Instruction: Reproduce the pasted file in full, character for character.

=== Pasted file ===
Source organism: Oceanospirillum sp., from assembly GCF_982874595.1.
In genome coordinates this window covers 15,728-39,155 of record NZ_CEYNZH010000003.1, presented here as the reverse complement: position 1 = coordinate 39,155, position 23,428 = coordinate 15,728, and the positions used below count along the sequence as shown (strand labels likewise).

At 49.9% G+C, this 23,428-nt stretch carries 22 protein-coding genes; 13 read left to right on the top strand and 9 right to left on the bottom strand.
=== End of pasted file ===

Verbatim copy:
Source organism: Oceanospirillum sp., from assembly GCF_982874595.1.
In genome coordinates this window covers 15,728-39,155 of record NZ_CEYNZH010000003.1, presented here as the reverse complement: position 1 = coordinate 39,155, position 23,428 = coordinate 15,728, and the positions used below count along the sequence as shown (strand labels likewise).

At 49.9% G+C, this 23,428-nt stretch carries 22 protein-coding genes; 13 read left to right on the top strand and 9 right to left on the bottom strand.